Attorney General Kathleen Kane's decision to forego defending Pennsylvania's Defense of Marriage Act has undermined the rule of law in Pennsylvania. There are plenty of political issues across Pennsylvania and our country about which citizens vigorously disagree. The proper size and scope of the state budget; voter ID regulations; the privatization of retail liquor sales; the definition of marriage: these are just a few of the contentious issues that divide us.
What unites us, however, as Pennsylvanians and as Americans is a commitment to the process by which these political disputes are resolved. Regardless of what side of a controversy we're on, there is solace in the rule of law -- the concept that we are all playing by the same rules, and that those rules will not be arbitrarily changed to fit personal or political agendas.
We submit ourselves to this rule of law, and we expect our elected officials to submit themselves to it. This is a fundamental principle of the American Republic. Nothing undermines political comity and stability more than when the rule of law is seen as contingent on the whims of politicians.
And yet this state of instability is exactly where we find ourselves in Pennsylvania due to Kane's abandonment of our Commonwealth's overwhelmingly-approved Defense of Marriage Act. Her actions beg the question: which Pennsylvania laws are actually laws, and which are just suggestions? Only Kathleen Kane knows.
This is not idle speculation. It is not a coincidence that within weeks of Kane's announcement Montgomery County Register of Wills D. Bruce Hanes decided to publicly flout state law by distributing marriage licenses to same-sex couples. In casting doubt on the validity of a duly-enacted law without actually going through the prescribed legal process to invalidate it, Kane has opened up space for Hanes or any local executive official to write his or her preferences into the law.
What if, should marriage be redefined in Pennsylvania, a county official were to deny a same-sex couple a marriage license due to his view of what marriage ought to be? If each executor of the law may decide for himself what the law ought to be, on what ground could same-sex marriage activists complain (as they surely would)?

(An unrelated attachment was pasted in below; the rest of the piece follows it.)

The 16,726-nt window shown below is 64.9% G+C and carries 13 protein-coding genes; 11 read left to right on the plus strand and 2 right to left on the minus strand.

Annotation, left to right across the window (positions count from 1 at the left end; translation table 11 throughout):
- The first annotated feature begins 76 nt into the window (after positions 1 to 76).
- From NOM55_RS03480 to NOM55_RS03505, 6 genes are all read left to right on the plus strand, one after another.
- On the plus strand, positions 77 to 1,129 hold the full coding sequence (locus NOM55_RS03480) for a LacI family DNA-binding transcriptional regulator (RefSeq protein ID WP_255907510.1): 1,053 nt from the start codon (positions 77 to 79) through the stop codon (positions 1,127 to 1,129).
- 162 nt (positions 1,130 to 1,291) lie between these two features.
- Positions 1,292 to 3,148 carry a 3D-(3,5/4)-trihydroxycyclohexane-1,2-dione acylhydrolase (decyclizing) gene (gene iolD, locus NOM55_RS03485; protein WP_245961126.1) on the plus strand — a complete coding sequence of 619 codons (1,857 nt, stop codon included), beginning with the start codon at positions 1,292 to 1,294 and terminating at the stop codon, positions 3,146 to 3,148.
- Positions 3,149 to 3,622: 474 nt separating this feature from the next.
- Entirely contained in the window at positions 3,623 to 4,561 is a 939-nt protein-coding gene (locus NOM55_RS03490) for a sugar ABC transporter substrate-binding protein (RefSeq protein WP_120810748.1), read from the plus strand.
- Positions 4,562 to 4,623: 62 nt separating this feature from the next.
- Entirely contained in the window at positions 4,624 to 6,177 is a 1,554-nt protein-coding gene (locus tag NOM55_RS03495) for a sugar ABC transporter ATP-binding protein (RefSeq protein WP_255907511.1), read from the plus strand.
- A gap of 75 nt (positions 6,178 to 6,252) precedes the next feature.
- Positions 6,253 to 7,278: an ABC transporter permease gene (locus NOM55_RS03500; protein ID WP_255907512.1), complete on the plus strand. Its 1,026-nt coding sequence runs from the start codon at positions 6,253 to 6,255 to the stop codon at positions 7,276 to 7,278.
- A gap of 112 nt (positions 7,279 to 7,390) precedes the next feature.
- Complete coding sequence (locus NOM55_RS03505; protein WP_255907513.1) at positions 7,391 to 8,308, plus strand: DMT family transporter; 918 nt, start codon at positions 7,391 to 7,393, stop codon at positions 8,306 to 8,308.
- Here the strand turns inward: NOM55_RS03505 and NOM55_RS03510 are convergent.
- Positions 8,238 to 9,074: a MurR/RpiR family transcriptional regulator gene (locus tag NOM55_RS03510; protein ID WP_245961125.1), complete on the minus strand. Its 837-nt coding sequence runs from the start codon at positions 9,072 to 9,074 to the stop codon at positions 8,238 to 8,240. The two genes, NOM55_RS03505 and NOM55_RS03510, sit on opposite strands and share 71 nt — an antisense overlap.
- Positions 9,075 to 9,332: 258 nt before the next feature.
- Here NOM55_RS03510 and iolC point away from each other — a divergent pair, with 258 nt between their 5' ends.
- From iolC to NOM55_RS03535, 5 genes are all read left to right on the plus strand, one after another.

In Kane's Pennsylvania, how do executive officials, absent a respect for the rule of law, determine when to enforce the law and when to ignore it? Analyst G. Terry Madonna of the Center for Politics and Public Affairs at Franklin & Marshall College puts Kane's calculus this way: "If she had chosen to push ahead and defend the statute, she would have had serious problems with the Democrats."
Are our laws enforceable only inasmuch as it is politically advantageous for the Attorney General to enforce them? Already special interests are lining up to lobby Kane to ignore laws they don't like. An assisted-suicide advocacy organization recently announced that it is pressuring Kane to ignore state law and to abandon an ongoing prosecution. If the rule of law doesn't matter, what reason is there for Kane not to side with this organization against Pennsylvania law, if she were to discern it to be politically advantageous?
When John Adams wrote in the Massachusetts Constitution that "to the end it may be a government of laws and not of men," it was in the context of the very brief Article XXX which strictly laid out the separation of powers in state government. Adams saw clearly that if public servants begin exercising powers not delegated to them, we become beholden not to the stability and order of law, but to the whim and ambition of politicians.
It is this separation of powers that Governor Tom Corbett referenced when he said that "the law is clear in Pennsylvania, that marriage is between a man and a woman (the legislature) has not changed it, nor have the courts of Pennsylvania changed it." It is not the role of the executive branch or local official to change it. Therefore we should applaud the Governor for taking legal action to enforce this law.
No matter where one stands on the question of the definition of the marriage, we can all agree that the rule of law is more stable, more just, and more American than the rule of politicians.
Randall Wenger, Chief Counsel for the Pennsylvania Family Institute